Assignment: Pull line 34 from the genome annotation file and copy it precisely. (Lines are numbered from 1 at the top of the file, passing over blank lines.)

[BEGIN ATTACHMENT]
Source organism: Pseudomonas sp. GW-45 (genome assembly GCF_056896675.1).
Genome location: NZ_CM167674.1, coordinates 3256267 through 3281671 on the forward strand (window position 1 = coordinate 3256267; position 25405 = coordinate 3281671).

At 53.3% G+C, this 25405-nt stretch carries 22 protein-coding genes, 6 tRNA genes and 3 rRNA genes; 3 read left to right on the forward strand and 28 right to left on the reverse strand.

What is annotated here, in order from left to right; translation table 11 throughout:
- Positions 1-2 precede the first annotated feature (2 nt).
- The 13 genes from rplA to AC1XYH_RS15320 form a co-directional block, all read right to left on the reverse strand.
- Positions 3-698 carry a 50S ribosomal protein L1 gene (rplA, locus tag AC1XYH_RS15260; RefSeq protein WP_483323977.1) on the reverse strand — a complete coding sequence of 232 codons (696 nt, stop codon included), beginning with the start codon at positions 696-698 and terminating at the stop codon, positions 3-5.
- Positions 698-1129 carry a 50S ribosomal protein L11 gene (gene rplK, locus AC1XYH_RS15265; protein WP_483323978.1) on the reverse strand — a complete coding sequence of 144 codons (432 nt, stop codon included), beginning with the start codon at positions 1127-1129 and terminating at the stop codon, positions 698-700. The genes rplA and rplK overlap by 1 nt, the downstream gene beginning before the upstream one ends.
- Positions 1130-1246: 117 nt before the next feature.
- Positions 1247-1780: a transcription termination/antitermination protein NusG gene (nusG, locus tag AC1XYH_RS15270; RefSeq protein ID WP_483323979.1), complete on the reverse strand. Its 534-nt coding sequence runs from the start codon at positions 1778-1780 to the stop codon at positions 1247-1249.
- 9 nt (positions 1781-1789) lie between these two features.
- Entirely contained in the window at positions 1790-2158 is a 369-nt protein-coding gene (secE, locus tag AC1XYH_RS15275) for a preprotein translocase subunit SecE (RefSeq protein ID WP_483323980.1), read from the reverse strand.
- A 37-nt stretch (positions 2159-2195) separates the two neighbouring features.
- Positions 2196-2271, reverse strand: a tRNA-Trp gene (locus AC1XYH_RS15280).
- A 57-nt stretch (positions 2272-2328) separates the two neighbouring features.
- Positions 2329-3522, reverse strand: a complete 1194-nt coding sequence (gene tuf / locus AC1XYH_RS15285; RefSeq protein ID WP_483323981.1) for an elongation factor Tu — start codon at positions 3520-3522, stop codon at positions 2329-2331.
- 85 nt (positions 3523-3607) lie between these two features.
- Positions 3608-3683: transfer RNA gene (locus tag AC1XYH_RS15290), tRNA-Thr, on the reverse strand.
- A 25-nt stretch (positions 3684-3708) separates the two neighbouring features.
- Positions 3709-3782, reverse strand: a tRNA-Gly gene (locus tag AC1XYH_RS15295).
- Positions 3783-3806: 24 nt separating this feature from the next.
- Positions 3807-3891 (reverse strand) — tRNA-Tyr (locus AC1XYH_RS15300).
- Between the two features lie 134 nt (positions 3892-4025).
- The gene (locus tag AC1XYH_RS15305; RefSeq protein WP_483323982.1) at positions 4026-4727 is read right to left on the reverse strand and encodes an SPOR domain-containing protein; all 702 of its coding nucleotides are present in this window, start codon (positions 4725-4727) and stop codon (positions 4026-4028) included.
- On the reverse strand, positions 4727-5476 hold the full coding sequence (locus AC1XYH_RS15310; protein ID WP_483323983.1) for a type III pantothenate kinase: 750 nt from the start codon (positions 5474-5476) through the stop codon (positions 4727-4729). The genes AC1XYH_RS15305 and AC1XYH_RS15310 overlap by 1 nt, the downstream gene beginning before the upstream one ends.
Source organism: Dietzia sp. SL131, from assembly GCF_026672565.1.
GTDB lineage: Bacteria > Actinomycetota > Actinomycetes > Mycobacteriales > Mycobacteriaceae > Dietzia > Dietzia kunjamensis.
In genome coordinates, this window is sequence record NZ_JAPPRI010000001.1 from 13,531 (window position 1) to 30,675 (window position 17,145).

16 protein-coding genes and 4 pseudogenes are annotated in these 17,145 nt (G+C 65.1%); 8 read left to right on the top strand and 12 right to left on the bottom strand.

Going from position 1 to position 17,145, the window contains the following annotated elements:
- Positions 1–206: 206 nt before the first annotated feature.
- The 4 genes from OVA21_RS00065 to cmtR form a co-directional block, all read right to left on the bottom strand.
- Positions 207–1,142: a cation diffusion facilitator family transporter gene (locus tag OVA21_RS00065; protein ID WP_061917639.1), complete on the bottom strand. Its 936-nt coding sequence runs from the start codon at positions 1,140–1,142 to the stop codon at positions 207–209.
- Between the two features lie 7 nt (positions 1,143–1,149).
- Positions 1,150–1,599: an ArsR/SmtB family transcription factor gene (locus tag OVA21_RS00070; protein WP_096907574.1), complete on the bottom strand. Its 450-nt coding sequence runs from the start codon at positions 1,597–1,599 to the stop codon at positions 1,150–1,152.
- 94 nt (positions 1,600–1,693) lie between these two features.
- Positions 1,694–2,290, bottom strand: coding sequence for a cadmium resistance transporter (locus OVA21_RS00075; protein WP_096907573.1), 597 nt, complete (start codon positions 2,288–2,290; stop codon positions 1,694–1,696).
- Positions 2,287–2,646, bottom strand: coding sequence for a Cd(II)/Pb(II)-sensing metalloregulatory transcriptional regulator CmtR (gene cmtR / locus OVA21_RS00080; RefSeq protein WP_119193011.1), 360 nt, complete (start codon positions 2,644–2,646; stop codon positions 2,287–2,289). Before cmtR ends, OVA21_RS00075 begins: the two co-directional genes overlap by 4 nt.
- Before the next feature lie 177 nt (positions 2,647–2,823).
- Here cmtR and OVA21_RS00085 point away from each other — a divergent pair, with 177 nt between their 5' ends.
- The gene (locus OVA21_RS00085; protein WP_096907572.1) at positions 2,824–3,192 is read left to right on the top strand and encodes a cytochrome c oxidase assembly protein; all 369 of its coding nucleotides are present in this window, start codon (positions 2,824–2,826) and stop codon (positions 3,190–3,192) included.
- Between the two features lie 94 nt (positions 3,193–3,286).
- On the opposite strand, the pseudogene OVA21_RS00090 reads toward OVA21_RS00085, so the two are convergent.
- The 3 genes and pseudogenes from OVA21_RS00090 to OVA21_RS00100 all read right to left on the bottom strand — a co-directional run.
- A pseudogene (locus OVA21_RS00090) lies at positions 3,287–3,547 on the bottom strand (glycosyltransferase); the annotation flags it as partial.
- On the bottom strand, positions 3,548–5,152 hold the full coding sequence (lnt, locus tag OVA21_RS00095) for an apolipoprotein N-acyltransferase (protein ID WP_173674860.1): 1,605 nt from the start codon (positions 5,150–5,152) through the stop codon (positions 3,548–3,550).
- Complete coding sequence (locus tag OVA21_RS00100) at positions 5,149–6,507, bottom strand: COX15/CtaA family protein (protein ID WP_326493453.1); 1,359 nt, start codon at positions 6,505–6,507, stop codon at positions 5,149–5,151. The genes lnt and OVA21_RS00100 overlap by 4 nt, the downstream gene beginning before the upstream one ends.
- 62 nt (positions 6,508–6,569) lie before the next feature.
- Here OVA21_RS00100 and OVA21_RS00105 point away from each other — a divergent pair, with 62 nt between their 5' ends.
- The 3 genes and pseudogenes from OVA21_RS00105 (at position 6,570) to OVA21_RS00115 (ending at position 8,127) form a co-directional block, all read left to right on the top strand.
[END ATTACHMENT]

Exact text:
- Between the two features lie 7 nt (positions 1,143–1,149).